About Assamese Language: –
Assamese is the eastern Indo-Aryan (Indic) language that is the official language of Assam state of India. The only indigenous Indo-Aryan language of the Assam valley, Assamese has been affected in vocabulary, phonetics, and structure by its close association with Tibeto-Burman dialects in the region. Its grammar is noted for its highly inflected forms, and there are also different pronouns and noun plural markers for use in honorific and nonhonorific constructions. Assamese is also closely related to Bengali; like Bengali and Oriya, Assamese has no grammatical gender distinctions.
Assamese Syllabus Subject For UPSC
Assamese is the language provided as a Literature Optional which focuses on the candidates’ understanding of the basic concepts of literature. Candidates who have studied the Assamese literature can opt for it as an optional subject in the IAS (UPSC CSE) Mains Exam. Analytical and unconventional questions are appearing in previous papers so while preparing students should keep IAS Mains Assamese Syllabus and previous papers for reference. The aspirants who are well versed with the Assamese language and are familiar with the grammatical aspects can easily score high marks in this optional.
Assamese Syllabus Exam Pattern: –
The Assamese language is one of the optional subjects offered for the 2 optional papers in the IAS (UPSC CSE) Main Exam. Each Assamese optional paper consists of 250 marks. Duration for each Assamese mains paper is 3 hours. With well-planned strategies, you can easily score well in the Assamese literature. Interest should be the prime criteria for choosing any optional.
Advantages of choosing Assamese
- Well defined syllabus and Less subjectivity
- Direct and straightforward questions
- Ample scope to score marks with diagrams
- The inquiries in this subject are immediate and crucial.
- Room for interpretation in the written answers
- Quality of answers as there is no limitation to different kinds of answers.
- Updation in the syllabus is rare
Disadvantages of choosing Assamese
- Subjective Nature of the answers can lead to less scoring at times if your views do not match with the evaluator.
- Lack of resources
- No syllabus overlaps with GS papers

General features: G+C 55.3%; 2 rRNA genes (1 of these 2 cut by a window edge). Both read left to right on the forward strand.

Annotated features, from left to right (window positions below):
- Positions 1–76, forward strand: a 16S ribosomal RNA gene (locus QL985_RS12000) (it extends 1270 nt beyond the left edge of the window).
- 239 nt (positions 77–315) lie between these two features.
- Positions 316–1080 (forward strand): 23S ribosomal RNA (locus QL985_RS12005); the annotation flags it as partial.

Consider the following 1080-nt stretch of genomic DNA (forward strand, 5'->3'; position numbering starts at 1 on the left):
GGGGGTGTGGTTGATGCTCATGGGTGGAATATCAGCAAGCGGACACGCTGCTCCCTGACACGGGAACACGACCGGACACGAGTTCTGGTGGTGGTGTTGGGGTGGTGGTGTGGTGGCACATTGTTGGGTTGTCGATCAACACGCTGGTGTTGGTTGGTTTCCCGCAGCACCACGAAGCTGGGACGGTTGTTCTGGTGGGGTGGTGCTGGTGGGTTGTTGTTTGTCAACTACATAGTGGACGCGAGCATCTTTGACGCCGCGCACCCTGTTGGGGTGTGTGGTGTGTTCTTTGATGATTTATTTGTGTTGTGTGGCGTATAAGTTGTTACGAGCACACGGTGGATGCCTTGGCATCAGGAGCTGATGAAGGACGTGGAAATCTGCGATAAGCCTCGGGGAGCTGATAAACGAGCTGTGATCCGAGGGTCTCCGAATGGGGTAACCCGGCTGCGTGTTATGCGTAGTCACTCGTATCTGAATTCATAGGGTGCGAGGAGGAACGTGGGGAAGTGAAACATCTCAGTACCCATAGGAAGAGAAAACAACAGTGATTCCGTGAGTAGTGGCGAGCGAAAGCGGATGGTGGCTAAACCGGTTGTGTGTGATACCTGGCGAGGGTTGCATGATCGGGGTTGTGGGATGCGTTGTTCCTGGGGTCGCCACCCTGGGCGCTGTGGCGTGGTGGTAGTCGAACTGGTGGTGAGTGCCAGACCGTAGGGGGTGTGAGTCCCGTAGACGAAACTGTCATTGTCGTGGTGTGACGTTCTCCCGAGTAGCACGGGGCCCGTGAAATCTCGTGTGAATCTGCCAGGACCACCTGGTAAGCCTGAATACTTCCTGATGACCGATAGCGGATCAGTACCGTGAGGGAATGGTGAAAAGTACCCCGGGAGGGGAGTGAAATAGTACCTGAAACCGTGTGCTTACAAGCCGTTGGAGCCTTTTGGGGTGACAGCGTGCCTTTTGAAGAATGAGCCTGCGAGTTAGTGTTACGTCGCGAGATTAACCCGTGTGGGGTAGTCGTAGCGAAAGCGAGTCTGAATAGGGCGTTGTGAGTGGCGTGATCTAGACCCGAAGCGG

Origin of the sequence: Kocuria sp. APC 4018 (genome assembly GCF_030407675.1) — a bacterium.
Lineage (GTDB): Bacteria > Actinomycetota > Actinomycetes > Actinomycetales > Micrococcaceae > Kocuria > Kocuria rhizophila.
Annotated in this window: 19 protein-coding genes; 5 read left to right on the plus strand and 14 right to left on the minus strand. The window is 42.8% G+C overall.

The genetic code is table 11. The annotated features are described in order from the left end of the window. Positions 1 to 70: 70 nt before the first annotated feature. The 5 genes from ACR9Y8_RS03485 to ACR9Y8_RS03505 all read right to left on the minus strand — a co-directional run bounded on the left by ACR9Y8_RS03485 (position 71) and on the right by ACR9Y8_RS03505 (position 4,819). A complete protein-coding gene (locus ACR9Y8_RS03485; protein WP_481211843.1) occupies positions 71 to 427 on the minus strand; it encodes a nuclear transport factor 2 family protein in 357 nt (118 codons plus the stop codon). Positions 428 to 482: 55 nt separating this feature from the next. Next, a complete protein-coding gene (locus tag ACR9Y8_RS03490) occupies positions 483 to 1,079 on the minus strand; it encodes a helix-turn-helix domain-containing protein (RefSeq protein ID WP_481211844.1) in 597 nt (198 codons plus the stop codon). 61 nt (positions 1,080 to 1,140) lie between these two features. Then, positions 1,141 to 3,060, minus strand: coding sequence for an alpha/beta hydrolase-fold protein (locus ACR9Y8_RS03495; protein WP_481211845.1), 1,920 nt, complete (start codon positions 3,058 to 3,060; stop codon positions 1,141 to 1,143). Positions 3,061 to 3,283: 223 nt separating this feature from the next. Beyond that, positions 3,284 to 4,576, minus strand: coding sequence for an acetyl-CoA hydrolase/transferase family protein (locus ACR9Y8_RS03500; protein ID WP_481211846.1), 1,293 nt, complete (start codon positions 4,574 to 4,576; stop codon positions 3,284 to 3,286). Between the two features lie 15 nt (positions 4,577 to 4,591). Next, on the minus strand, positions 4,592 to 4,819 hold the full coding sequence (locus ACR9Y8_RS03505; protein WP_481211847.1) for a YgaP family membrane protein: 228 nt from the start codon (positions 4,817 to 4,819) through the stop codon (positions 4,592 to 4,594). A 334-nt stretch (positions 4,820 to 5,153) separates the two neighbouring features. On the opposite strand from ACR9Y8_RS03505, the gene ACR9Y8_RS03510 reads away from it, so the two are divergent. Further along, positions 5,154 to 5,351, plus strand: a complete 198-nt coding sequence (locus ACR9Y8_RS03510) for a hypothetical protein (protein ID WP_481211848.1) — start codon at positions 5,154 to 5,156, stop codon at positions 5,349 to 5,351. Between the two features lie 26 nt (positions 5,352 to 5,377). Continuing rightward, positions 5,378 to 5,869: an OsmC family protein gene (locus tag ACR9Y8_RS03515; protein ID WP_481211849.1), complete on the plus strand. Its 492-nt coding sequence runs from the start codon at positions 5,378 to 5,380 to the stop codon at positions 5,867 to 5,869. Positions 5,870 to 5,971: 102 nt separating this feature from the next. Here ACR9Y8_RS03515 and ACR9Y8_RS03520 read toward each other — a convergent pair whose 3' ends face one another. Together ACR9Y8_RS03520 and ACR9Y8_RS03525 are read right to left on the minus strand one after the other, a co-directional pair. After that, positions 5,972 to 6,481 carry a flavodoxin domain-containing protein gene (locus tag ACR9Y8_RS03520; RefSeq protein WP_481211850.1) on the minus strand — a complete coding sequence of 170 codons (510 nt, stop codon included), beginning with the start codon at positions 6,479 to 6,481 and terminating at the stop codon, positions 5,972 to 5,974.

- Essay writing and interviews won’t pose much of a problem as the amount of reading will help with these.
(a) History of the origin and development of the Assamese language-its position among the Indo-Aryan Languages-periods in its history.
(b) Developments of Assamese prose.
(c) Vowels and consonants of the Assamese languages-rules of phonetic changes with stress on Assamese coming down from Old Indo-Aryan.
(d) Assamese vocabulary-and its sources.
(e) Morphology of the language-conjugation-enclitic definitives and pleonastic suffixes.
(f) Dilectical divergences-the standard colloquial and the Kamrupi dialect in particulars.
(g) Assamese scripts-its evolution through the ages till 19th century A.D.
Literary Criticism and Literary History
(a) Principles of Literary criticism up to New criticism.
(b) Different literary genres.
(c) Development of literary forms in Assamese.
(d) Development of literary criticism in Assamese.
(e) Periods of the literary history of Assam from the earliest beginnings, i.e. from the period of the charyyageets with their socio-cultural background : the proto Assamese-Pre-Sankaradeva-Sankaradeva-post Sankaradeva-Modern period (from the coming of the Britishers)-Post-Independence period. Special emphasis is to be given on the Vaisnavite period, the gonaki and the post-Independence period.
Rãmãyana (Ayodhya Kãnda only)-by Madhava Kandali.
Rãsakrïdã-by Sankaradeva (From Kirtana Ghosa).
Kãthã-Bhãgavata (Books I and II)-by Baikunthanath Bhattacharyya.
Gurucarit-Kathã (Sankaradeva’s Part only)-ed. by Maheswar Neog.
Mor Jeevan Soñwaran-by Lakshminath Bezbaroa.
Kripãbar Barbaruãr Kãkatar Topola-by Lakshminath Bezbaroa.
Pratimã-by Chandra Kumar Agarwalla.
Gãoñburhã-by Padmanath Gohain Barua.
Monamatî-by Rajanikanta Bordoloi.
Purani Asamîyã Sãhitya-by Banikanta Kakati.
Kãrengar Ligirî-by Jyotiprasad Agarwalla
Jeevanar Bãtat-by Bina Barwa (Birinchi Kumar Barua)
Mrityunjoy-by Birendrakumar Bhattachary-ya
Samrãt-by Navakanta Barua.